IRS refunds will start in May for $10,200 unemployment tax break
- The American Rescue Plan waived federal tax on up to $10,200 of unemployment benefits, per person, collected in 2020.
- President Joe Biden signed the $1.9 trillion Covid relief bill on March 11, after many people eligible for the tax cut had already filed their tax returns.
- The IRS will issue refunds automatically to these taxpayers starting in May, the agency said Wednesday. Those payments will continue into the summer.
The IRS will start issuing tax refunds in May to Americans who filed their returns without claiming a new break on unemployment benefits, the federal agency said Wednesday.
The American Rescue Plan waived federal tax on up to $10,200 of unemployment benefits, per person, received in 2020. Households with $150,000 or more in income are not eligible for the tax cut.
President Joe Biden signed the $1.9 trillion relief law during tax season, on March 11.
More from Personal Finance:
A third of people don't know if they'll get a tax refund or owe money
Tax-refund phishing scam targets college students and staff
Senate Dems propose capital gains tax at death
Taxpayers eligible for the tax break were left wondering if they should file amended tax returns to claim the benefit. The IRS advised taxpayers not to file an amended return, saying it was devising a workaround.
The agency confirmed Wednesday that it will issue refunds automatically to eligible taxpayers.
"Because the change occurred after some people filed their taxes, the IRS will take steps in the spring and summer to make the appropriate change to their return, which may result in a refund," the agency said. "The first refunds are expected to be made in May and will continue into the summer."
The IRS will conduct a recalculation in two phases for those who already filed their taxes.
The agency will start with taxpayers eligible for a break on up $10,200 of unemployment benefits. The IRS will then adjust returns for married couples filing a joint tax return, who are eligible for the tax break on up to $20,400 of benefits, and others with more complex tax returns.
Workers may still owe state tax on their benefits. More than a dozen states weren't offering a tax break on benefits as of this week.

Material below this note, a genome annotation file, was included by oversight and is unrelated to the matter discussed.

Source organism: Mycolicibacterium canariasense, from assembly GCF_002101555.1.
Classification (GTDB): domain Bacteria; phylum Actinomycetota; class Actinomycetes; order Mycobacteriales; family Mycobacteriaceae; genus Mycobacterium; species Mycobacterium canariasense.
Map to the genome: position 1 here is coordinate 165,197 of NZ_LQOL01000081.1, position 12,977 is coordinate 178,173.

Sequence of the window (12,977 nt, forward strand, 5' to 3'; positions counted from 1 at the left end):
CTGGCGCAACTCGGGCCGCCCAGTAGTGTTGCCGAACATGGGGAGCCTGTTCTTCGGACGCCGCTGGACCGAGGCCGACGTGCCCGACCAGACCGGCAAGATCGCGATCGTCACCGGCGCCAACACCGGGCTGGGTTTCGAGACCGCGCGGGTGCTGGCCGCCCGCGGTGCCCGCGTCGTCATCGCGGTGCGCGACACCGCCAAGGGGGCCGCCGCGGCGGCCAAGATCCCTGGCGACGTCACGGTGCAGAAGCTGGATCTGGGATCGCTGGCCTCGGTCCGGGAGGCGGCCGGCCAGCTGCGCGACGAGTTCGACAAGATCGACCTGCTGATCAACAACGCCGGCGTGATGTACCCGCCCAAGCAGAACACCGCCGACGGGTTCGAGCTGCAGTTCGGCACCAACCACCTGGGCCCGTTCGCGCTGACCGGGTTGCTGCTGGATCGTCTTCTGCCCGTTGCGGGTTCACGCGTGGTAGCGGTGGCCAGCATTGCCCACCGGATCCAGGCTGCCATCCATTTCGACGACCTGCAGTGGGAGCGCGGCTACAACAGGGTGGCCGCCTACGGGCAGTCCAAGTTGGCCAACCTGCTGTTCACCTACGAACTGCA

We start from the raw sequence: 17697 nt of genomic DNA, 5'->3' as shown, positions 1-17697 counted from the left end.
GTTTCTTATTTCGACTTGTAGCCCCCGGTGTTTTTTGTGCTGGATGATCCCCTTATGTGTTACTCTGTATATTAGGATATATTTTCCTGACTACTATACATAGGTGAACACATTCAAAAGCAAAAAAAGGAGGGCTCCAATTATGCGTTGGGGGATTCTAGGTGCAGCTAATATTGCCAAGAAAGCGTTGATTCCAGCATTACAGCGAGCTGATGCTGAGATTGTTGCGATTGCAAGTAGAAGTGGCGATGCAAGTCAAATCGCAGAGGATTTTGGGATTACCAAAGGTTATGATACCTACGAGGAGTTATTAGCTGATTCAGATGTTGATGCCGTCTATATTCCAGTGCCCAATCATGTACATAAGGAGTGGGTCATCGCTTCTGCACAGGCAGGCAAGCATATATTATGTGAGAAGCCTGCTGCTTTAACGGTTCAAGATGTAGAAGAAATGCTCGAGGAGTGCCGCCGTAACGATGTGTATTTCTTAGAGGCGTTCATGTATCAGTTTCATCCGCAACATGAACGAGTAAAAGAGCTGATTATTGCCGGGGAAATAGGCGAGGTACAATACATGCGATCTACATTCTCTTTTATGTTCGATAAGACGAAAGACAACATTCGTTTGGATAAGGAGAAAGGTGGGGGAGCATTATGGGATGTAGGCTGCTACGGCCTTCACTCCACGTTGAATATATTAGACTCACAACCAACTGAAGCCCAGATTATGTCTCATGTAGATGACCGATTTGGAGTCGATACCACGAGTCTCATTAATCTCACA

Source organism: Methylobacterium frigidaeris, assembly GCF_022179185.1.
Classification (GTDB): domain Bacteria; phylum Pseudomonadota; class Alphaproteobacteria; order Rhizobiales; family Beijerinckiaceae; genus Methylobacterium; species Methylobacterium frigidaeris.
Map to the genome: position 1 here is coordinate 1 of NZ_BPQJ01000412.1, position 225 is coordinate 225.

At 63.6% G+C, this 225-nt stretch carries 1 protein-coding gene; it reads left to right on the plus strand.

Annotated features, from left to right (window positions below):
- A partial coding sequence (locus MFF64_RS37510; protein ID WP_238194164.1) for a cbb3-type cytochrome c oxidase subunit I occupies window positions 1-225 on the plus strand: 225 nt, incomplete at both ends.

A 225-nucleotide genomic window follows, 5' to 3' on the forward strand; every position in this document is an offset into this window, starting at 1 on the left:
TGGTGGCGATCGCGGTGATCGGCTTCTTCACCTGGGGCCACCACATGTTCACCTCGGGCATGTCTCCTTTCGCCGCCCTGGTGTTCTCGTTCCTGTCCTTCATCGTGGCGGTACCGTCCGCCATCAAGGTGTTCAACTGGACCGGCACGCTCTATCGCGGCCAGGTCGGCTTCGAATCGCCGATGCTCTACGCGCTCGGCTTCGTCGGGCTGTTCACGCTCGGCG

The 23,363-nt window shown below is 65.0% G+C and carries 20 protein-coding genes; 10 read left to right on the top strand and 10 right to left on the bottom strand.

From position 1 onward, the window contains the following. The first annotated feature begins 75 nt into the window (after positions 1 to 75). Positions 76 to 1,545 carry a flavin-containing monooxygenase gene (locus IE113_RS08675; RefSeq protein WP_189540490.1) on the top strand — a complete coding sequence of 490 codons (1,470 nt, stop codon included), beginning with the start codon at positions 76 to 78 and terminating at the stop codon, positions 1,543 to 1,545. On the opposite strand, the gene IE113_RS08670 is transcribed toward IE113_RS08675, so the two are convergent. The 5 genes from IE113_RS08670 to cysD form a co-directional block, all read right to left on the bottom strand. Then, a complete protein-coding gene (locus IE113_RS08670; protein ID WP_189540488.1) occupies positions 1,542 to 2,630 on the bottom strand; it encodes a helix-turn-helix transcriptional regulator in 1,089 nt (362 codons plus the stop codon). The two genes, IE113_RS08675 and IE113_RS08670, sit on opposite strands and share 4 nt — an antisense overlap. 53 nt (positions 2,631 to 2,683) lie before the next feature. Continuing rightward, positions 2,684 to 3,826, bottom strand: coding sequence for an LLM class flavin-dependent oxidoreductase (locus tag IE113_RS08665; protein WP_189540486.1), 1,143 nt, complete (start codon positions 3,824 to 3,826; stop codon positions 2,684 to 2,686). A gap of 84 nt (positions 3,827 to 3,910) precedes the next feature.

Around 40 million Americans collected jobless benefits last year, according to The Century Foundation. The average person got $14,000 in assistance.
The IRS is working to determine how many workers affected by the tax change already have filed their tax returns.
Taxpayers may need to file an amended return if the tax break makes them newly eligible for additional federal credits and deductions that weren't already included on the original tax return, the IRS said.
For example, the unemployment tax break may make some people newly eligible for the Earned Income Tax Credit. Taxpayers who didn't claim the credit on their initial return must file an amended return to get it. They may want to review their state tax returns, as well, the IRS said.
People who'd claimed a tax credit or deduction on their initial federal return but are now eligible for a larger tax break due to the unemployment waiver don't have to file an amended return — the IRS can adjust it for them.
CDC urges people with weak immune systems to take extra precautions after Covid knocks out Evusheld
Harvard neuroscientist: The 'most underrated' skill all successful people have—'especially introverts'
This one side hustle for introverts can bring in thousands of dollars in passive income per month
Self-made millionaire: Here are 8 things rich people do differently that make them 'ultra wealthy'
What happens if the Supreme Court strikes down student loan forgiveness? Here are 3 predictions